Windows apps may succumb to DLL exploit

DLL exploit

Hundreds of Windows applications could be at greater risk now exploit code for a dynamic link library (DLL) hijack vulnerability is openly available.

Code for launching an attack has been added to Metasploit, an open-source hacking toolkit. Also, an auditing tool that checks for and records information about vulnerable applications is now available.

Security experts have claimed it will not be long before attacks start to appear, but it does require a chain of events to work.

If an attacker could trick a user into opening a harmless executable file from the current directory, it could load a corrupted DLL created by the attacker and stored in the same directory. This directory could be a USB drive, an extracted archive or a remote network share.

The vulnerability has been known about for well over a decade but it has become more dangerous as removable storage and web-based applications have appeared. Originally, the DLL would had to have been stored on the local system.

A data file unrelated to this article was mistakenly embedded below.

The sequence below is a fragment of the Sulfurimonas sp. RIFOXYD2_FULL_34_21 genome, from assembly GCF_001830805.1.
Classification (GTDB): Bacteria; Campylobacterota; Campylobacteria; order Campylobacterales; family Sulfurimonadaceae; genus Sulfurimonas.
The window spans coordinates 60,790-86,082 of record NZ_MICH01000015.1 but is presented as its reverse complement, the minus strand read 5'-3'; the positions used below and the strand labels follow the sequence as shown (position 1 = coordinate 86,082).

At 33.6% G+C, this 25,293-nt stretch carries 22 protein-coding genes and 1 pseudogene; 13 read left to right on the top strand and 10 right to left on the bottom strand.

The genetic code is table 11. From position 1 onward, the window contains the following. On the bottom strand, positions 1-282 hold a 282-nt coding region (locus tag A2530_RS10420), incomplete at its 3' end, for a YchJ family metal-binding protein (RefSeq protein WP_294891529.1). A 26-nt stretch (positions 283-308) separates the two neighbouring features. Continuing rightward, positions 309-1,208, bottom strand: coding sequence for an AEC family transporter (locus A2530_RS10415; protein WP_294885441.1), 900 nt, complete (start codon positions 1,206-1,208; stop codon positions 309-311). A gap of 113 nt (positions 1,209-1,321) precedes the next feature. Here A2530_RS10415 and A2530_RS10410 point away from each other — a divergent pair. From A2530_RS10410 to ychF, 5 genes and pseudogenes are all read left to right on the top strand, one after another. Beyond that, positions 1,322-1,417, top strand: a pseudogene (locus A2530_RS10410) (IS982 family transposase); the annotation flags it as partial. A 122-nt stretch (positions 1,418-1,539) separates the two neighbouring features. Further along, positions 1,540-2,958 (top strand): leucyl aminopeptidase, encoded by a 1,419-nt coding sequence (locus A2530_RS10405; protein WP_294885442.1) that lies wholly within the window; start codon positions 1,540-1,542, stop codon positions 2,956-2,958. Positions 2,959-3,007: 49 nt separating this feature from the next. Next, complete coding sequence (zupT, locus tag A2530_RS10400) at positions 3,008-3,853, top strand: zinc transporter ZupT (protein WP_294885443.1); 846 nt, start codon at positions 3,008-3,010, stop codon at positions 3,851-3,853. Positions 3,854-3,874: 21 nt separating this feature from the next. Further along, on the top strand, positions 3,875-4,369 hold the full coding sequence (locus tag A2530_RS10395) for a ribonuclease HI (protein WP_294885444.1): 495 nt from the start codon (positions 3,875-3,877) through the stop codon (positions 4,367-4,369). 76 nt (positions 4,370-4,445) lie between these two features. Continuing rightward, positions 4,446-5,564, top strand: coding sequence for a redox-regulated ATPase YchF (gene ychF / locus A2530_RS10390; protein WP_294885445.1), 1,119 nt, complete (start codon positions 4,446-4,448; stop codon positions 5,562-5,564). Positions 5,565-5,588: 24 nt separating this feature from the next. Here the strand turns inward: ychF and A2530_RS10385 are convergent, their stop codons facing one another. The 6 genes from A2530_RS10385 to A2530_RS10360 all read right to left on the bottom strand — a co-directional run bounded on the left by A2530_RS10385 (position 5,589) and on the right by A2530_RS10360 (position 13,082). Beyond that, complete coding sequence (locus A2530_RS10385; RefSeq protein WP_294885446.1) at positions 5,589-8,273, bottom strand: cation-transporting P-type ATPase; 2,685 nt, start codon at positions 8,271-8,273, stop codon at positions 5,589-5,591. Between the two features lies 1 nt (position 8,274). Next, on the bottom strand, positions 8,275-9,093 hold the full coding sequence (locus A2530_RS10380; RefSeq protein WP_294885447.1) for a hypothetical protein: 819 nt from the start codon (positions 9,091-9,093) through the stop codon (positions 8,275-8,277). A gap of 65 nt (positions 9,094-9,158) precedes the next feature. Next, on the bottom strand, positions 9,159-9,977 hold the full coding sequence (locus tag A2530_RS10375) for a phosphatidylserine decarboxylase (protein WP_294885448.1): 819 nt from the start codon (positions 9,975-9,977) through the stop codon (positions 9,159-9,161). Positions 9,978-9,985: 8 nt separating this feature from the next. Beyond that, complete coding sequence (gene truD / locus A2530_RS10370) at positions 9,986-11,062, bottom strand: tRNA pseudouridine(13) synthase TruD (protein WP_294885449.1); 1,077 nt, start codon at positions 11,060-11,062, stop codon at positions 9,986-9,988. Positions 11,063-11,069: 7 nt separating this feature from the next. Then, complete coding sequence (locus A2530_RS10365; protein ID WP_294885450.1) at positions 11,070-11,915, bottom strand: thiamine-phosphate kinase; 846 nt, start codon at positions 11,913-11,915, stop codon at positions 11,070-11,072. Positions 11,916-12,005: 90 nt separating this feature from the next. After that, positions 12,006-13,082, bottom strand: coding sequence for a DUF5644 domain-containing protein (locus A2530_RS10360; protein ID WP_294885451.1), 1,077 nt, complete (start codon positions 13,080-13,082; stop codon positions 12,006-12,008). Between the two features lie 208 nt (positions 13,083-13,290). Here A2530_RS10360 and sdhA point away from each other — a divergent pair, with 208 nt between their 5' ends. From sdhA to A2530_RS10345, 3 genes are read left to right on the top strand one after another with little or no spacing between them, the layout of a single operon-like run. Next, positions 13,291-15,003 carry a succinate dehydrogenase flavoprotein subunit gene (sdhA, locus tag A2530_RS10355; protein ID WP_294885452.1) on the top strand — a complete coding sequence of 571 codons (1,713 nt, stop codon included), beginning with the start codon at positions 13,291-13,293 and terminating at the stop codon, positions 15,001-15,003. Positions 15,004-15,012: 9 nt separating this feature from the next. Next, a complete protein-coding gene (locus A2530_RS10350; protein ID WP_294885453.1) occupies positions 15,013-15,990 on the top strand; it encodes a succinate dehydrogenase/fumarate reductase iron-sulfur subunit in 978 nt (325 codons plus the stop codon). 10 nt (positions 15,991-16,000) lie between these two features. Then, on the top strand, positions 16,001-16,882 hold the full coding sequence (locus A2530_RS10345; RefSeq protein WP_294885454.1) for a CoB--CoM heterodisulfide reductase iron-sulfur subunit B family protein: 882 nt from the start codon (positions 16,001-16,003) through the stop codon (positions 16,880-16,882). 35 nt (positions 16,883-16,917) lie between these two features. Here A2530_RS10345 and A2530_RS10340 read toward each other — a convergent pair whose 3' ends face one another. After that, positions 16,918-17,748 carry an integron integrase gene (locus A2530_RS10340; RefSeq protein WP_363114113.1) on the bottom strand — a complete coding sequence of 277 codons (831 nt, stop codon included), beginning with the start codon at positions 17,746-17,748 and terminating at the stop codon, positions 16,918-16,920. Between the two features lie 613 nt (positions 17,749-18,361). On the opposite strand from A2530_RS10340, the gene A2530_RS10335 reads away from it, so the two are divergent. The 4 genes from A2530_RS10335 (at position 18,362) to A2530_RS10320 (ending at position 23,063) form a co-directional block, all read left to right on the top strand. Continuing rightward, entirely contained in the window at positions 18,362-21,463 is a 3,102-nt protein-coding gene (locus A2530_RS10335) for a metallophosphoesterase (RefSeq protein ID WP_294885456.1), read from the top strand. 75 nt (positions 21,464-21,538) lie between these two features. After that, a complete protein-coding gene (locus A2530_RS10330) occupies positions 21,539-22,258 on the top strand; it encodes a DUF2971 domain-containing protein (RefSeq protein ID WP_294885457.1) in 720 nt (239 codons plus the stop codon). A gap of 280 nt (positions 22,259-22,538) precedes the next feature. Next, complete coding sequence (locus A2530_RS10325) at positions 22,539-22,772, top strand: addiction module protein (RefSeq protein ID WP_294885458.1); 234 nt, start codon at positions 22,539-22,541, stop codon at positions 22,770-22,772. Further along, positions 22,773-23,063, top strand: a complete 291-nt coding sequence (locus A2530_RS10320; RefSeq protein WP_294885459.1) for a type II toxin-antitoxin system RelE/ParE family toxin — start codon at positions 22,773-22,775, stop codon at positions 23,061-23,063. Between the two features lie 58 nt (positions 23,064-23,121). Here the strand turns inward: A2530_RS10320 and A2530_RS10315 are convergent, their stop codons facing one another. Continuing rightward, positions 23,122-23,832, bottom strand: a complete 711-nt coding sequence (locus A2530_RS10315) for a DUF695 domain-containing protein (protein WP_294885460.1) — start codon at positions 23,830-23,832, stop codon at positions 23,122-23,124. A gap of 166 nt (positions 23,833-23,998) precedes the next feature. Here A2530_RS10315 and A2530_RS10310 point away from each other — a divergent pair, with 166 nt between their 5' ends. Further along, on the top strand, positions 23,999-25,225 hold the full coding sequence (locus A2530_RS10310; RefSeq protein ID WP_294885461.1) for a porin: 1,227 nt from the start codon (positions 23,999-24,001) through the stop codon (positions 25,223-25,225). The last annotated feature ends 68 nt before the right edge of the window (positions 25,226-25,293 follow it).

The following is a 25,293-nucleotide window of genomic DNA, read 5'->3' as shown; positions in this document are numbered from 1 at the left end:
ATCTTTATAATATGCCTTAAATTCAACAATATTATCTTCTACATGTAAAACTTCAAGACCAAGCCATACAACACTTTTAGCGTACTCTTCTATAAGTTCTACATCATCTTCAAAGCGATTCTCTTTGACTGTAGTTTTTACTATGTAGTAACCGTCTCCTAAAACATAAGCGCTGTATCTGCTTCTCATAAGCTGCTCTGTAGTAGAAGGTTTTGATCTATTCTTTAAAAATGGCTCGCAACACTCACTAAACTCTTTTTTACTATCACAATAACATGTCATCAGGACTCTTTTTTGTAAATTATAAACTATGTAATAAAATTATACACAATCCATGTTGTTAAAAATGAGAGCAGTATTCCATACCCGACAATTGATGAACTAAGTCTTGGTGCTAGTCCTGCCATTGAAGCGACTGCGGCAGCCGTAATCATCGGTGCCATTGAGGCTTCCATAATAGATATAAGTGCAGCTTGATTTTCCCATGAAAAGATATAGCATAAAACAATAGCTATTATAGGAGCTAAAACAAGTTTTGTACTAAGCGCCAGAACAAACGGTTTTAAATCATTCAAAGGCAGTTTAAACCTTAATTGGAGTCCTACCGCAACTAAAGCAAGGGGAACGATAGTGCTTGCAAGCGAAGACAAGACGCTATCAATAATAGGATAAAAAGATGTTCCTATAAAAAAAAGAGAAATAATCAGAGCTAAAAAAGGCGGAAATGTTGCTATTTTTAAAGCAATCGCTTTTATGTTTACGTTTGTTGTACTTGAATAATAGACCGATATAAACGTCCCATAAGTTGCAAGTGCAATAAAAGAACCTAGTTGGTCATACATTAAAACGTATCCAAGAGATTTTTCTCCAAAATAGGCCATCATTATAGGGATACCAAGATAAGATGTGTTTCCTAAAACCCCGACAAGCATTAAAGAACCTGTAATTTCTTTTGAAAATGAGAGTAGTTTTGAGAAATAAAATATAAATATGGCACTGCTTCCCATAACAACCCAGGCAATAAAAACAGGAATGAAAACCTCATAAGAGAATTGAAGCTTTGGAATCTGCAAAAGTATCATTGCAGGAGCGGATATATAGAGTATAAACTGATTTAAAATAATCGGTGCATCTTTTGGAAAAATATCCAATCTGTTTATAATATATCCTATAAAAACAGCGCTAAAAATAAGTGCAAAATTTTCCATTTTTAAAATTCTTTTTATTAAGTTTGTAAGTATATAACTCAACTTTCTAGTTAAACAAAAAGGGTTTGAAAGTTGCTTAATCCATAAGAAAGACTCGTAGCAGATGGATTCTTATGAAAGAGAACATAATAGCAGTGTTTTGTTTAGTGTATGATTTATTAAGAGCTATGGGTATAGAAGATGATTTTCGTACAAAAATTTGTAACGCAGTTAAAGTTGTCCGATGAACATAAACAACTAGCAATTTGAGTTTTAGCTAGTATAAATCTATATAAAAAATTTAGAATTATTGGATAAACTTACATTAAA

The reason it had not been fixed was it was seen as bad programming rather than a Windows flaw. Microsoft did make changes, however, to the default DLL loading order so that other directories were checked for the file first rather than the current directory.

Microsoft issued an advisory on Monday confirming there was a security issue and offering advice. It has created a special registry key that programs can access to eliminate the problem. The company will also be looking for vulnerable applications and helping developers to eliminate risks.